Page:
Perhaps less obvious today are the eclectic tendencies of J. S. Bach. Part of his genius was incorporating sounds from disparate sources: North Germany, South Germany, France, Italy, ecclesiastical chant, etc. Hubert Parry notes in his classic biography, Johann Sebastian Bach: The Story of the Development of a Great Personality (1909): “[I]t must be recognised that the principles of Italian art, in its broader and more substantial aspects, influenced [Bach] considerably; and in the first few years at Leipzig he endeavoured to accommodate his church cantatas to the prevailing taste in Leipzig.” Among other works, this yielded Cantata 174 (Ich liebe den Höchsten von ganzem Gemüte, 1729), which, like the earlier Brandenburg Concertos (1721), showcases Bach’s sophisticated take on Vivaldi’s formal and stylistic signatures.

The dissection of any music—folk, classical, pop, and otherwise—discloses similar eclecticism, varying in degree. These, too, can be self-conscious, like Afro-Cuban or jazz-rock, or masked, like American fiddle music and rock ‘n’ roll. Usually, the amalgamated sounds are not easily picked apart. The organic fusion of elements, whether musical, linguistic, culinary, biological, or otherwise, rarely reveals its seams.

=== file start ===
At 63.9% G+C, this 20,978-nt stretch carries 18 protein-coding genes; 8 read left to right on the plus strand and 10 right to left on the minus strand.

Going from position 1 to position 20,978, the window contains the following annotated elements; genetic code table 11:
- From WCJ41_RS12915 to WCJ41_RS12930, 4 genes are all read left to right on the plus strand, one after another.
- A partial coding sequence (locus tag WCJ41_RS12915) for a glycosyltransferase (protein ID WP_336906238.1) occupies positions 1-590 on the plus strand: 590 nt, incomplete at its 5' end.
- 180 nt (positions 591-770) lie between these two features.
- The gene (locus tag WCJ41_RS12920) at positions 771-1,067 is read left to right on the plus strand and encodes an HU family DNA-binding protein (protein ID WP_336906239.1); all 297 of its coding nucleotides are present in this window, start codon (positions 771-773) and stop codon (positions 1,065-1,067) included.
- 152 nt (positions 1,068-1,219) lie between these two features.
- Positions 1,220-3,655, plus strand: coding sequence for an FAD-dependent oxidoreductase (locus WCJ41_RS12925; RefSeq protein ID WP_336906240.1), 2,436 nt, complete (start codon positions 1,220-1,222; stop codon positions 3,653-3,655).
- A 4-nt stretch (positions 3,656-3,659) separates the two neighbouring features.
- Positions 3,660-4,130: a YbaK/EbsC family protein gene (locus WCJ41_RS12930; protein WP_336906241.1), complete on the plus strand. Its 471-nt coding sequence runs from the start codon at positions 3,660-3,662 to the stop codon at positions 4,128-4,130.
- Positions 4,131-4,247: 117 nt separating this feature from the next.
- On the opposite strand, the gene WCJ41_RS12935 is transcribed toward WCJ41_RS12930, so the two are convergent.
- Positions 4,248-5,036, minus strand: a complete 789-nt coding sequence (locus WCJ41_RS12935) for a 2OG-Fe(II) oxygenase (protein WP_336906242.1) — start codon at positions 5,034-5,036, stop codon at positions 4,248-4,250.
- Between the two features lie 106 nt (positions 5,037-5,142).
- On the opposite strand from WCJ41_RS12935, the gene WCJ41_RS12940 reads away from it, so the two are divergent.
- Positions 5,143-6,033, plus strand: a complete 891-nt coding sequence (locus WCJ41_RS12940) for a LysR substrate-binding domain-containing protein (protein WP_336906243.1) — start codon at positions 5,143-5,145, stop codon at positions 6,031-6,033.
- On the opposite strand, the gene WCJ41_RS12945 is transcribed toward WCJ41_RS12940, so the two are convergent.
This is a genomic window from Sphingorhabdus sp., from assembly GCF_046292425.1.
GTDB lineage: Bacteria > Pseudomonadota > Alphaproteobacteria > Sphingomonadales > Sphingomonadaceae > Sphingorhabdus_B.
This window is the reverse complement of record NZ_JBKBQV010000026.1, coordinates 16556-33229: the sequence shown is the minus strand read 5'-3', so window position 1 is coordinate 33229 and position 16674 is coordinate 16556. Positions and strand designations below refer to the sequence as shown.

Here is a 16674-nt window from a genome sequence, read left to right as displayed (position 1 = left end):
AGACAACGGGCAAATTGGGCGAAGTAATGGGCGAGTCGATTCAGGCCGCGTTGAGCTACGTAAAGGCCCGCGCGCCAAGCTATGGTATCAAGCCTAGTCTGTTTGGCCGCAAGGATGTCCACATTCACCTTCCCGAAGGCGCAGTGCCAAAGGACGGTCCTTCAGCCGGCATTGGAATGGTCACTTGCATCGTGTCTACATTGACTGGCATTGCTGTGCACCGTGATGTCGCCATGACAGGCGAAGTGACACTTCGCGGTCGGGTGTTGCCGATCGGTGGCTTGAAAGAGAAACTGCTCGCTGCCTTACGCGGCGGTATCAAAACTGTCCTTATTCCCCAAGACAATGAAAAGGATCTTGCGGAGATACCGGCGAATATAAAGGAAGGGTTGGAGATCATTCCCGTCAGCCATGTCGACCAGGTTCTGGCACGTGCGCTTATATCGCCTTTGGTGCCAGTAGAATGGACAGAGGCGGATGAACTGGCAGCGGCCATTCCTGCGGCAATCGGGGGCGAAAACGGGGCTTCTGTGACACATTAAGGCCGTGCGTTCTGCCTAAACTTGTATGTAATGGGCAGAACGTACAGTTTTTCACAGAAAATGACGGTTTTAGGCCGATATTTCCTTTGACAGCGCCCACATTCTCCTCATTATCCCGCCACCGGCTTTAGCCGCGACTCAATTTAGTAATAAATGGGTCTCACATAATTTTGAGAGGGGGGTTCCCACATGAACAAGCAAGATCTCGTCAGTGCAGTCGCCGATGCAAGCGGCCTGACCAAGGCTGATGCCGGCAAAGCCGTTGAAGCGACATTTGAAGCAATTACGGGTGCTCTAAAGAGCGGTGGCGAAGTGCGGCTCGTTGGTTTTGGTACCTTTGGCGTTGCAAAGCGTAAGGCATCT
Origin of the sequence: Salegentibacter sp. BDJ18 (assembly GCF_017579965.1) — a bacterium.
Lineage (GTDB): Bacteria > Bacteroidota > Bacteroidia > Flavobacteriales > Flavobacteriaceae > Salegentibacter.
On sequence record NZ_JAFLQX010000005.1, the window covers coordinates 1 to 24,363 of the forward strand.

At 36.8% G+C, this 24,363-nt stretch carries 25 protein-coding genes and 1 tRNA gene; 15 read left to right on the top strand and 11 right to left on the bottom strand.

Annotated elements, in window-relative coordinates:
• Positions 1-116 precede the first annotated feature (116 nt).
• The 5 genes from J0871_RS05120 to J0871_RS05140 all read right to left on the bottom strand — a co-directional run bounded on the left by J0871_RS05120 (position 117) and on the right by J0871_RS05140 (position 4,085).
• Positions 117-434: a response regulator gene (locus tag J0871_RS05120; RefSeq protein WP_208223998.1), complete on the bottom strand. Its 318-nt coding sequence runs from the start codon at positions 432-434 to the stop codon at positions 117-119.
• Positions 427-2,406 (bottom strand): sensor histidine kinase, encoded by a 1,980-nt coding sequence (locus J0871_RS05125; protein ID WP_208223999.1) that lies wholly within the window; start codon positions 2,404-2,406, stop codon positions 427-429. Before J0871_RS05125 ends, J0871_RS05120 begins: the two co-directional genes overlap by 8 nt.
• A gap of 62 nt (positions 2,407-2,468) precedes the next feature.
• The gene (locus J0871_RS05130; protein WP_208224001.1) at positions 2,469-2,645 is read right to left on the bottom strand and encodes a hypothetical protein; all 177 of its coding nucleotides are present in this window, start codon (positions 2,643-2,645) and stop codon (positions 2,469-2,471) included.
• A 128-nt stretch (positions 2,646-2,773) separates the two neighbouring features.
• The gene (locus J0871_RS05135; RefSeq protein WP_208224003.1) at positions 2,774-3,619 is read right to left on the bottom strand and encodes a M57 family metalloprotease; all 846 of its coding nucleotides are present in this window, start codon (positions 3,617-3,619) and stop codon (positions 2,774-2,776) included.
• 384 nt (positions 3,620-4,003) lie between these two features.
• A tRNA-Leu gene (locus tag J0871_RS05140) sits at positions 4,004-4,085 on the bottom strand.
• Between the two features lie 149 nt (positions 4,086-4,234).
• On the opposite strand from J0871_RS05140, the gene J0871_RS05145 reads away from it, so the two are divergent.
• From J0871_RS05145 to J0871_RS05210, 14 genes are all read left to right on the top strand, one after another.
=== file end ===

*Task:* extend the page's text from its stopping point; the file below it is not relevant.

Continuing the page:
Visit Jonathan’s website to keep up on his latest endeavors, browse his book and article archives, and listen to sample compositions.

Surviving Context

Jonathan L. Friedmann, Ph.D.

Some people are sticklers for context. They are hypersensitive about how words are handled and hyper-protective of original sources. For any statement, speech, painting, essay, song, novel or other cultural artifact to have legitimate meaning, it must be appreciated in, and only in, its native confines. Removing an idea from a specific discussion or an object from its historical period damages the intent and invalidates later applications. In the extreme of this view, ancient scriptures have no lasting relevance, reports on an event cannot describe anything else, and artistic creations from different periods or locations cannot be properly reproduced. Timeless wisdom becomes time-bound information. Ageless beauty becomes situational aesthetics.